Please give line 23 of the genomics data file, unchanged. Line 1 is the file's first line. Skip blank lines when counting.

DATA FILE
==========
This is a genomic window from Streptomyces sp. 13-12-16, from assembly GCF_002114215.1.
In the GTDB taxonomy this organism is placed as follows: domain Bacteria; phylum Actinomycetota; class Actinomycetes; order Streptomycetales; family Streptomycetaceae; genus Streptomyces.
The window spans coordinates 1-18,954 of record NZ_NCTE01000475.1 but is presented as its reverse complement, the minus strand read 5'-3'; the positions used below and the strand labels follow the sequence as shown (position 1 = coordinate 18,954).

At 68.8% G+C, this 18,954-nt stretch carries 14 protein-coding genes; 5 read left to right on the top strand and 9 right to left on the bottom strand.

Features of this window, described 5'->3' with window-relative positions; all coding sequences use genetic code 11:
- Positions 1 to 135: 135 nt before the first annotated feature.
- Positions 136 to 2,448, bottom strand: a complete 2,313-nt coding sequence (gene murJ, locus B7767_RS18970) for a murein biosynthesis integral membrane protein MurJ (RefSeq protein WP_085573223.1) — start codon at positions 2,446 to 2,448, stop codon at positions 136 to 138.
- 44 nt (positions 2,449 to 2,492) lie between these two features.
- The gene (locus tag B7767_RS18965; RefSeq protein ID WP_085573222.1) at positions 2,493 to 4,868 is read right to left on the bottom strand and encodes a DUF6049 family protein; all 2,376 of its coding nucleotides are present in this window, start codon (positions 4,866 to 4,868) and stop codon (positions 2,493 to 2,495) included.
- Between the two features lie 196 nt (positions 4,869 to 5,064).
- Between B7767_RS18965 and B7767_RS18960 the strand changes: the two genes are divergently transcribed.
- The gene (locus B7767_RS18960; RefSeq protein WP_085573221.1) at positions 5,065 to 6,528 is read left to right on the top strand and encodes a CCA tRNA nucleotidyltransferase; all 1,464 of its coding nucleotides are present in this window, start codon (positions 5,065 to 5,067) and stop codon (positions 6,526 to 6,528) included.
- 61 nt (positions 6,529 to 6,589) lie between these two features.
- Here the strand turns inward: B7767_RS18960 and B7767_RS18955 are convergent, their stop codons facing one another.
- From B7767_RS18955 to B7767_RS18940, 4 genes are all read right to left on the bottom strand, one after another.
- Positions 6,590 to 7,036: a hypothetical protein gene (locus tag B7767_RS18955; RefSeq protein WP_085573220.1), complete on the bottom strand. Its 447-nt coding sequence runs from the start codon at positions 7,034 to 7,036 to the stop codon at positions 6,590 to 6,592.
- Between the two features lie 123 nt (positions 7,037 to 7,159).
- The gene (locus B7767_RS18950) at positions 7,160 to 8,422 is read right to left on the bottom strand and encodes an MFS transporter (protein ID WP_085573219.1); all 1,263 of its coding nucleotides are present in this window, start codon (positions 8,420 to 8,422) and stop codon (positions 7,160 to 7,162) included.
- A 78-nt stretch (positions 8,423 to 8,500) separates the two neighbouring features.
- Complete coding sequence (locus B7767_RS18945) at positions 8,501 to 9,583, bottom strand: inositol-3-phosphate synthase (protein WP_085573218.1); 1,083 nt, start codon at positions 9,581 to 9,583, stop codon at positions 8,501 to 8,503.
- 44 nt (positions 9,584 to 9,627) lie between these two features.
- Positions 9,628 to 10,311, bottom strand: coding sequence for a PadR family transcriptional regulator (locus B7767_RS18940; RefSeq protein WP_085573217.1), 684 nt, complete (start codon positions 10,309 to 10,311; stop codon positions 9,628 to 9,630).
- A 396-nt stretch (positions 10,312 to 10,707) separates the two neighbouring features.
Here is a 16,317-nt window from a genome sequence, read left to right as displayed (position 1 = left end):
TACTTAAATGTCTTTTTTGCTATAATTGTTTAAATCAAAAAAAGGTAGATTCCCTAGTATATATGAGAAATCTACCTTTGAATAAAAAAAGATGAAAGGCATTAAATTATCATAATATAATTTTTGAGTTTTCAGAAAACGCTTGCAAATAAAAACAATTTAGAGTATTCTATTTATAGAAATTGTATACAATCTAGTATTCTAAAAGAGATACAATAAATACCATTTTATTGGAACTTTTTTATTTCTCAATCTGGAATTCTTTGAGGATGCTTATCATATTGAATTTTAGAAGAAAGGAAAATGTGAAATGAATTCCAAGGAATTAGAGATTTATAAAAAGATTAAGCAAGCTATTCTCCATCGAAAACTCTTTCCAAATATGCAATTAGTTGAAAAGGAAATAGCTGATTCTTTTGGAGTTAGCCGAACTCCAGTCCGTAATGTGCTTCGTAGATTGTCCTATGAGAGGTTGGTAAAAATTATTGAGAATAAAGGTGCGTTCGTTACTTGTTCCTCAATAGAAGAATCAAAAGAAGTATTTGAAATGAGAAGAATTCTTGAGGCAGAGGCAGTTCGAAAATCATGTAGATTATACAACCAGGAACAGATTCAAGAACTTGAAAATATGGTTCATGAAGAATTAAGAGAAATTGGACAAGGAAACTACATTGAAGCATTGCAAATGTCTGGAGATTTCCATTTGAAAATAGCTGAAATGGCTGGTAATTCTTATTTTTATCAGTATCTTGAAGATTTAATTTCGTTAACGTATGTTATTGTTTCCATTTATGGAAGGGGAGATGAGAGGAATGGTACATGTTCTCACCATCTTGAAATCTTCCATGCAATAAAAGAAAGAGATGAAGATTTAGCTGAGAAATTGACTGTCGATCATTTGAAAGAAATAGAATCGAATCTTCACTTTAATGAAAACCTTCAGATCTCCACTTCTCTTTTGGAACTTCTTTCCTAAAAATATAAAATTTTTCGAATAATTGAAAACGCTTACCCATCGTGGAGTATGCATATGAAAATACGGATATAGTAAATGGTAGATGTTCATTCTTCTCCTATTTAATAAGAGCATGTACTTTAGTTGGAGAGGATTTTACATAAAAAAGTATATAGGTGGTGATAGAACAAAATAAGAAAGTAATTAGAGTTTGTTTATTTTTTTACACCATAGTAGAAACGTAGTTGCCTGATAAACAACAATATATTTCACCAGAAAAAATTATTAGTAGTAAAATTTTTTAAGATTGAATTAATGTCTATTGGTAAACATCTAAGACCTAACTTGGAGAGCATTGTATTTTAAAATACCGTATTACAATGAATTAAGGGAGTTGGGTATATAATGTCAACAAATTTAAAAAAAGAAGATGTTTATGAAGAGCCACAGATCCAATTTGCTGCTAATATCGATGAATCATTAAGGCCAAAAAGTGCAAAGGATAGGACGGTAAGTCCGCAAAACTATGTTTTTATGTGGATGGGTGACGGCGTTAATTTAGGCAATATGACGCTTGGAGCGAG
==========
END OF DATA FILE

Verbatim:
- A 396-nt stretch (positions 10,312 to 10,707) separates the two neighbouring features.